My husband and I lead walkable lives, with nearly every amenity we need within a few blocks’ radius. We’re two blocks from a charming string of independent restaurants and a shiny new movie theater. Before our firstborn entered our lives, we’d take advantage of the proximity, with the frequent weekend question, “Wanna go see a movie?”
We’d scroll through the show times online, make our pick, and take our five-minute stroll to the theater. In front of a glowing screen, we’d sit close. Afterwards, we’d hold hands on the way home as we chatted about the film we just saw. I appreciated the simplicity of it all, and knew a baby would change our movie-going habits. Would spontaneity be required on the sacrificial altar of motherhood?
I remember a month before she came, sitting round and pregnant in a darkened theater, wondering: When did they make these seats so uncomfortable? I got up six times during the 90-minute film, as she kicked from inside. Walking home that night, I gripped my husband’s hand so my bulging body wouldn’t slip in a fresh layer of snow after seeing, appropriately, “Frozen.”
Now, with a crawling 10-month-old, I still resist being one of those couples who lets their baby keep them from going out. Admittedly, sometimes my naiveté gets the better of my new mommy judgment. Then I pay for it. For example, recently I asked my husband about going to see a movie with me, later that same evening.
“We need a sitter,” he says, always the logical one.
“I’ll make some phone calls,” I insist. “I’m sure we can work it out.”
Three failed phone calls later, and our show time is quickly approaching.
“Let’s just take her,” I say. “She’ll be fine.”
“She won’t enjoy it,” he warns. “And if we go, you’ll have to take care of her.”
“Fine,” I say. “Bring it on.”
Ten minutes later, we’re on our way to the theater like old times, now with a bright-eyed baby in tow. This isn’t so bad, I think, as we get our tickets. It’s kinda fun to bring her.
Getting our seats, we strategically go for a quick getaway spot for the inevitable wiggles she’ll need to get out. She makes it through the previews like a champ, drinking her bottle while I eat my own snack. But within a few minutes of the movie we actually came to see, the whimpering begins. She wants to crawl.
“Take her,” he whispers. “She’s getting loud.”
I pick her up, and we make our way to the side hall. It’s dark and out of sight, so I put her down and let her crawl, capturing forgotten pieces of popcorn before she tries to eat them. I’m halfway watching Matthew McConaughey from the sidelines. He’s trying to save the world. I glance back to my crawler, and she’s covered three yards in ten seconds. Oh dear. She’s trying to crawl up the theater stairs. They’re lighted, which intrigues her. It wouldn’t be the biggest deal if she wasn’t so proud of herself. Still a newbie to stairs, she half sings a marbled song of pleased delight. I’m proud of her too, but as McConaughey launches into space, she’s getting really loud. I feel bad she’s distracting, and swoop her up.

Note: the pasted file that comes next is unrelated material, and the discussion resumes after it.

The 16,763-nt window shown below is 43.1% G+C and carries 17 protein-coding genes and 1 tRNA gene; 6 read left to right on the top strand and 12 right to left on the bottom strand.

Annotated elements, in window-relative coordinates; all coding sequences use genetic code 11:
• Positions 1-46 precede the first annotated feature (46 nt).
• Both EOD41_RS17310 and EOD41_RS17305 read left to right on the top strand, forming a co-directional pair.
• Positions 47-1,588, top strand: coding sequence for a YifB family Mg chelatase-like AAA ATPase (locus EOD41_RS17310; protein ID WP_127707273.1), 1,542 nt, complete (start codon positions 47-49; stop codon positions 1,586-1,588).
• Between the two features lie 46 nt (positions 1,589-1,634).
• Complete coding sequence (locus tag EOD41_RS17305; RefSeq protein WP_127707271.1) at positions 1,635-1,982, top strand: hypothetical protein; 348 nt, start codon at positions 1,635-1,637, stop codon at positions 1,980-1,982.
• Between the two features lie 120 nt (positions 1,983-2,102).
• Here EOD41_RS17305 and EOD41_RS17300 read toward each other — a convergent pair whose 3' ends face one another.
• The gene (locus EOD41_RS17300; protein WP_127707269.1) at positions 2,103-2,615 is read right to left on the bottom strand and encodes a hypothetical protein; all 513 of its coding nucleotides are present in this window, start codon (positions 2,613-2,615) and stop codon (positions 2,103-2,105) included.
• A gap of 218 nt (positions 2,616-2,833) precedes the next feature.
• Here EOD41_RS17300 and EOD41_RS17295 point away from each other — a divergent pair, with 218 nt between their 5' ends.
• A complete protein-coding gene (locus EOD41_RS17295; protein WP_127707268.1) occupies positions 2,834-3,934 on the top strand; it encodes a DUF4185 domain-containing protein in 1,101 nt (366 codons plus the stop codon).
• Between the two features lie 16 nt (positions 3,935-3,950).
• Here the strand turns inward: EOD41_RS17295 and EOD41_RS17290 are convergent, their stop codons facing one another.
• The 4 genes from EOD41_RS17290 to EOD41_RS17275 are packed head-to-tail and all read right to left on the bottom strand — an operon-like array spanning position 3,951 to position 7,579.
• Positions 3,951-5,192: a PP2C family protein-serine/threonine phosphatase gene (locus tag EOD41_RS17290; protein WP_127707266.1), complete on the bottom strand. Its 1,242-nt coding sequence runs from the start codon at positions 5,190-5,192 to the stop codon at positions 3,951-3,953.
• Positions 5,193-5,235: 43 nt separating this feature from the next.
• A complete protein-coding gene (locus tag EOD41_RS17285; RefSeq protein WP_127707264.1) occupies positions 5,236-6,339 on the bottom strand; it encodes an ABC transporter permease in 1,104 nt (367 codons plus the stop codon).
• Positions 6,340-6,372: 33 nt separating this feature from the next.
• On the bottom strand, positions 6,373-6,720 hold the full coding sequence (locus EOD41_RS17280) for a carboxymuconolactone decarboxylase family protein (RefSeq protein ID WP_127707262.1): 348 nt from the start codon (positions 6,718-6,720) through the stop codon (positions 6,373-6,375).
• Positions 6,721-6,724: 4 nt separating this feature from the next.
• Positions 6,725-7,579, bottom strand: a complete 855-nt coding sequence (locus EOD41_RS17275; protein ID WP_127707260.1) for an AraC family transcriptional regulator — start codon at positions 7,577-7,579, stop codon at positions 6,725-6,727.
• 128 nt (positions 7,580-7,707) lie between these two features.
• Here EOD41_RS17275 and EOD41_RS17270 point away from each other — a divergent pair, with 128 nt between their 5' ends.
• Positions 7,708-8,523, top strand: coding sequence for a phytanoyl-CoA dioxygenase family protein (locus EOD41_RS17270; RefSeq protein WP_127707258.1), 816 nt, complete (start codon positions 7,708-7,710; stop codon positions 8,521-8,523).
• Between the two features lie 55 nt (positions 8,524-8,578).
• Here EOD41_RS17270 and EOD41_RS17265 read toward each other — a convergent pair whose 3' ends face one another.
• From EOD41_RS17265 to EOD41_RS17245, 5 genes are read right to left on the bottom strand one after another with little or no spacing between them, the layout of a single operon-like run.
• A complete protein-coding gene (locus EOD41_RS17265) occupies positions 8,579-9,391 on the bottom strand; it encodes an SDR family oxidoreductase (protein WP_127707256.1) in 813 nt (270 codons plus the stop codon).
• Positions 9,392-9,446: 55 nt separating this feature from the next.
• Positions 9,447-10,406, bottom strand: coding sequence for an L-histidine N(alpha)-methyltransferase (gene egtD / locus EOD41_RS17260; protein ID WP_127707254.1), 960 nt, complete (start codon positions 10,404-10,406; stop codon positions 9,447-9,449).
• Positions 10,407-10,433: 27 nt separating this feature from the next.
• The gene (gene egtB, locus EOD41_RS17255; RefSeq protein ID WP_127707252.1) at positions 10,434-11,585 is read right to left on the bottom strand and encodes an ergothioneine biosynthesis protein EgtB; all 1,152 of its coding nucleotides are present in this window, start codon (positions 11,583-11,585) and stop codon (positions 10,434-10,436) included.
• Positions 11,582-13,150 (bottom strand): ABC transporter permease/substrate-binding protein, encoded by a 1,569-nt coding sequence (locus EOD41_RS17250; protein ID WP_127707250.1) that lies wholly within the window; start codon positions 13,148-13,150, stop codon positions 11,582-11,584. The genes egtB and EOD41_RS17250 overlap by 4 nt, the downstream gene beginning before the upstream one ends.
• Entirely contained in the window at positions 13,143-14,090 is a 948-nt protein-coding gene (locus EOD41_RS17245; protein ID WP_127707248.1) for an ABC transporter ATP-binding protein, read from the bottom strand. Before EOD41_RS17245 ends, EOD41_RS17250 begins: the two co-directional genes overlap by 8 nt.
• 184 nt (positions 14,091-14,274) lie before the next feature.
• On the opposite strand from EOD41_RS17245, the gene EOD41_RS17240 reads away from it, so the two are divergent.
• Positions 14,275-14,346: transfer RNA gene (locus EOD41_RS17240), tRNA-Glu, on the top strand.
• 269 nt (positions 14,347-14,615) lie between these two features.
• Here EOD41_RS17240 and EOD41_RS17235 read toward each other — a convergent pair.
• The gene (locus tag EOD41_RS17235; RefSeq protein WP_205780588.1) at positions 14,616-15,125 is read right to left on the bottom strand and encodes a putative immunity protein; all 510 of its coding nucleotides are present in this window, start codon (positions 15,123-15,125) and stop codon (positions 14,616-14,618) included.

We spend the next hour doing a dance between the exit hall, the drinking fountain outside, and empty chairs at the very front of the theater. At one point, she starts patting my face. She finds my nose. Fascinated, she jams her little finger up my left nostril so hard I wince.
“Oh, that really hurt mommy,” I whisper to her, trying not to cry. I check in the bathroom mirror. Yep, little lady made my nose bleed.
When we go back to theater 8, I see the lonely seat next to my husband. While I want to sit by him, our baby has no interest in being quiet, and I remember my promise to take care of her. So I sing softly in her ear as we sway back and forth near the exit. I keep one eye on her and attempt to keep another on the silver screen. As McConaughey explores a new planet, I plop down to baby’s level and see she’s a crawling explorer herself. Instead of frozen hills in a far-off galaxy, she’s got her full attention on rough carpet and neon exit signs. An older man is coming down the hall, and I swing my legs out of the way so he can pass by.
“Cute baby,” he says before he exits.
Tell that to my nose, I think.
Two hours into the movie, and she’s finally getting tired. It’s too risky to take my seat by her daddy. Instead, I take her to the empty front row, where she gradually falls asleep on my shoulder, heavier by the minute. She nestles deeper, kinking my neck.
I think: Who tells you this is what motherhood looks like? Popcorn duty. Skipped scenes. A bloody nose.
All the trouble she causes fades away under the weight of her trusting body. I kiss her sweet-smelling hair, and remind myself I’d do anything for this girl. Even give up my previous, entertainment-seeking spontaneity. Next time, I’ll plan ahead and get a sitter.
The credits roll. I find my husband next to the seat I didn’t get to use. He’s sorry about my nose. As we tuck a silent passenger into her stroller, he fills me in on scenes I missed.
And then we take our short walk home, still hand in hand.